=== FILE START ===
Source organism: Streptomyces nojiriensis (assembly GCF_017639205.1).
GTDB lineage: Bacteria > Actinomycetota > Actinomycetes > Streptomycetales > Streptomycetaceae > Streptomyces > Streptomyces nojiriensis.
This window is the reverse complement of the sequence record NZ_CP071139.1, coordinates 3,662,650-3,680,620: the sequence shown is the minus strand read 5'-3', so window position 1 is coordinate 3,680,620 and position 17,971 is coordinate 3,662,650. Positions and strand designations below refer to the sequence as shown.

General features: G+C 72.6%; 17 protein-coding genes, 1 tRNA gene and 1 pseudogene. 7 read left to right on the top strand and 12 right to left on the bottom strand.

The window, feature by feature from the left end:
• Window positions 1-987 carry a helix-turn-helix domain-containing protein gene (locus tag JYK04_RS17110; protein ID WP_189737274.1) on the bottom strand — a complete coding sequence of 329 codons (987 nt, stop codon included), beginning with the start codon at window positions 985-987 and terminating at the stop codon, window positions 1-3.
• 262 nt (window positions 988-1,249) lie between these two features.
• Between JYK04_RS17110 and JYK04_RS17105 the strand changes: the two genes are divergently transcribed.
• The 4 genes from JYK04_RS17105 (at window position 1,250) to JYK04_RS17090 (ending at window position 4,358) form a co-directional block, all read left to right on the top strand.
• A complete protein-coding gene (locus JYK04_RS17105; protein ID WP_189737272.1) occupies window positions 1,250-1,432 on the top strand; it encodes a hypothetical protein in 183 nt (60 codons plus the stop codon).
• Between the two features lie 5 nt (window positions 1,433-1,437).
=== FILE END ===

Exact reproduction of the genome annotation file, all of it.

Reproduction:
Source organism: Streptomyces nojiriensis (assembly GCF_017639205.1).
GTDB lineage: Bacteria > Actinomycetota > Actinomycetes > Streptomycetales > Streptomycetaceae > Streptomyces > Streptomyces nojiriensis.
This window is the reverse complement of the sequence record NZ_CP071139.1, coordinates 3,662,650-3,680,620: the sequence shown is the minus strand read 5'-3', so window position 1 is coordinate 3,680,620 and position 17,971 is coordinate 3,662,650. Positions and strand designations below refer to the sequence as shown.

General features: G+C 72.6%; 17 protein-coding genes, 1 tRNA gene and 1 pseudogene. 7 read left to right on the top strand and 12 right to left on the bottom strand.

The window, feature by feature from the left end:
• Window positions 1-987 carry a helix-turn-helix domain-containing protein gene (locus tag JYK04_RS17110; protein ID WP_189737274.1) on the bottom strand — a complete coding sequence of 329 codons (987 nt, stop codon included), beginning with the start codon at window positions 985-987 and terminating at the stop codon, window positions 1-3.
• 262 nt (window positions 988-1,249) lie between these two features.
• Between JYK04_RS17110 and JYK04_RS17105 the strand changes: the two genes are divergently transcribed.
• The 4 genes from JYK04_RS17105 (at window position 1,250) to JYK04_RS17090 (ending at window position 4,358) form a co-directional block, all read left to right on the top strand.
• A complete protein-coding gene (locus JYK04_RS17105; protein ID WP_189737272.1) occupies window positions 1,250-1,432 on the top strand; it encodes a hypothetical protein in 183 nt (60 codons plus the stop codon).
• Between the two features lie 5 nt (window positions 1,433-1,437).